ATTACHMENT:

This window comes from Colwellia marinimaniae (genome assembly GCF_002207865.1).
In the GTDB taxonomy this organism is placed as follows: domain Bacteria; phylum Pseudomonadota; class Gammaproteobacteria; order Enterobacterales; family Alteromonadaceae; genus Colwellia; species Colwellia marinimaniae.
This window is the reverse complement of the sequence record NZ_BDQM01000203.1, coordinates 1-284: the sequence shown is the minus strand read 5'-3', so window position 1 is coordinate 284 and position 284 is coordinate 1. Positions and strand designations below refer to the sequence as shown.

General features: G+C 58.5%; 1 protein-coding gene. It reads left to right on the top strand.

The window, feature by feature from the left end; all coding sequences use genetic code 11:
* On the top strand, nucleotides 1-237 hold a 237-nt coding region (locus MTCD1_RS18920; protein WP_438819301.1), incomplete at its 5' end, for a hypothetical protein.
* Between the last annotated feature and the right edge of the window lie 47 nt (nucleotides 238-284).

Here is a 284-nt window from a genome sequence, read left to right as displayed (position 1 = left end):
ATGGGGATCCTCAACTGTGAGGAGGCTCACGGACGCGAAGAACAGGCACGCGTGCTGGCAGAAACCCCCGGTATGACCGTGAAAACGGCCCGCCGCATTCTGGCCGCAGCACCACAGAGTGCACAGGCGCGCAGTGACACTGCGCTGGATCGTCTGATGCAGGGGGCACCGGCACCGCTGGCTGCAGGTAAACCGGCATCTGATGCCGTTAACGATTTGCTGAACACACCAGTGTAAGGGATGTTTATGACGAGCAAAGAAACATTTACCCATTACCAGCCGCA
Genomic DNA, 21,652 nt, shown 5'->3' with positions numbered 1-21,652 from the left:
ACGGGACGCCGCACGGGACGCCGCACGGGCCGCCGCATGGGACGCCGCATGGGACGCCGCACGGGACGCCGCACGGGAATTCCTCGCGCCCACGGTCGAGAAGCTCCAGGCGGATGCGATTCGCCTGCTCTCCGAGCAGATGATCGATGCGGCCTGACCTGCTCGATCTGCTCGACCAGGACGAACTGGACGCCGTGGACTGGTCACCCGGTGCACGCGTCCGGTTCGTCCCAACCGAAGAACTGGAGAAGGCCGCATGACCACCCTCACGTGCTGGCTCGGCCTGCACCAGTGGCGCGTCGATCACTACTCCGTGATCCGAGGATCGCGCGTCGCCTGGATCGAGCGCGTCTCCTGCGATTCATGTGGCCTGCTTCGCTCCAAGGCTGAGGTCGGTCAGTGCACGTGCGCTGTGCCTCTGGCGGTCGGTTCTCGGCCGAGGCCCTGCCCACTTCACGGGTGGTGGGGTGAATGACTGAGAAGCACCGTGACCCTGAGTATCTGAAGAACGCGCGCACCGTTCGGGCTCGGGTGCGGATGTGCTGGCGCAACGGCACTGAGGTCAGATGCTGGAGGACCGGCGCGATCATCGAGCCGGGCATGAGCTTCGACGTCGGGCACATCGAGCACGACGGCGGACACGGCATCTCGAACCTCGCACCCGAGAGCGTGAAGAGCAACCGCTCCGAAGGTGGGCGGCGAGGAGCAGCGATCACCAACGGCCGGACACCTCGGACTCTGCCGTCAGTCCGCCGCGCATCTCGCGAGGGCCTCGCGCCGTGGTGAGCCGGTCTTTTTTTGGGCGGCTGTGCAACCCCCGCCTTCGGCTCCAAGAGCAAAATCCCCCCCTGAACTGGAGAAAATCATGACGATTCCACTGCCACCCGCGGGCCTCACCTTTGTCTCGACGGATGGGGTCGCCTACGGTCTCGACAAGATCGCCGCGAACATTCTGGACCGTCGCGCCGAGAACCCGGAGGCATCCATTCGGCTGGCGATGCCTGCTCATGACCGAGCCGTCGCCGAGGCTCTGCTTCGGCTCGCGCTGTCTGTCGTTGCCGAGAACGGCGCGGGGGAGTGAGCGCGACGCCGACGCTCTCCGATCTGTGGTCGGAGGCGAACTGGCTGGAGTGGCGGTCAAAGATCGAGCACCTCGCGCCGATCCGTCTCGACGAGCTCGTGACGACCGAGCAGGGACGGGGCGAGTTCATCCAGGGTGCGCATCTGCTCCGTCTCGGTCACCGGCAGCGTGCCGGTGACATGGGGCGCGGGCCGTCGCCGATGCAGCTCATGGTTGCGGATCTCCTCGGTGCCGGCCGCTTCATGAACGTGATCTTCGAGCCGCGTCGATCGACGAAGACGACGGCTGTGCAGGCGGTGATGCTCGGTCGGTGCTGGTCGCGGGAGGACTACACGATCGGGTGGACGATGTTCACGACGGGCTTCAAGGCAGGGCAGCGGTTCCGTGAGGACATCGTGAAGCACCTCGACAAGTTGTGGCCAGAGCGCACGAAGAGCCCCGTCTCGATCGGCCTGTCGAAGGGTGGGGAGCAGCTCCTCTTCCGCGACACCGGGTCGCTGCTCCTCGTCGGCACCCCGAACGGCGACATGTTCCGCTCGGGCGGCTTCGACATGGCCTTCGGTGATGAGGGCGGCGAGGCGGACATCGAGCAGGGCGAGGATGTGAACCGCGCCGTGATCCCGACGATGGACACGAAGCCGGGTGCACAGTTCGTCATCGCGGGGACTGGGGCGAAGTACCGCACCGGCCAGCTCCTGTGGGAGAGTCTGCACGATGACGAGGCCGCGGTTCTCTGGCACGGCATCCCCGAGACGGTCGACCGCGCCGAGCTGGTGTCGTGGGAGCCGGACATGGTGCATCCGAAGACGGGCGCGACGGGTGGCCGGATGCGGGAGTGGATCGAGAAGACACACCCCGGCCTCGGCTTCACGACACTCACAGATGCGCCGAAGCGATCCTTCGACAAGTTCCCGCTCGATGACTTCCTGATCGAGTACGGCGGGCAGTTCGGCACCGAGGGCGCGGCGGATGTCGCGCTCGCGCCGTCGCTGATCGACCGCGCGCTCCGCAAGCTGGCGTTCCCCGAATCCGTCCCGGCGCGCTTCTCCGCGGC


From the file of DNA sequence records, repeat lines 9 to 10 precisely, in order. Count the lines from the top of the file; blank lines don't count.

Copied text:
ATGGGGATCCTCAACTGTGAGGAGGCTCACGGACGCGAAGAACAGGCACGCGTGCTGGCAGAAACCCCCGGTATGACCGTGAAAACGGCCCGCCGCATTCTGGCCGCAGCACCACAGAGTGCACAGGCGCGCAGTGACACTGCGCTGGATCGTCTGATGCAGGGGGCACCGGCACCGCTGGCTGCAGGTAAACCGGCATCTGATGCCGTTAACGATTTGCTGAACACACCAGTGTAAGGGATGTTTATGACGAGCAAAGAAACATTTACCCATTACCAGCCGCA
Genomic DNA, 21,652 nt, shown 5'->3' with positions numbered 1-21,652 from the left: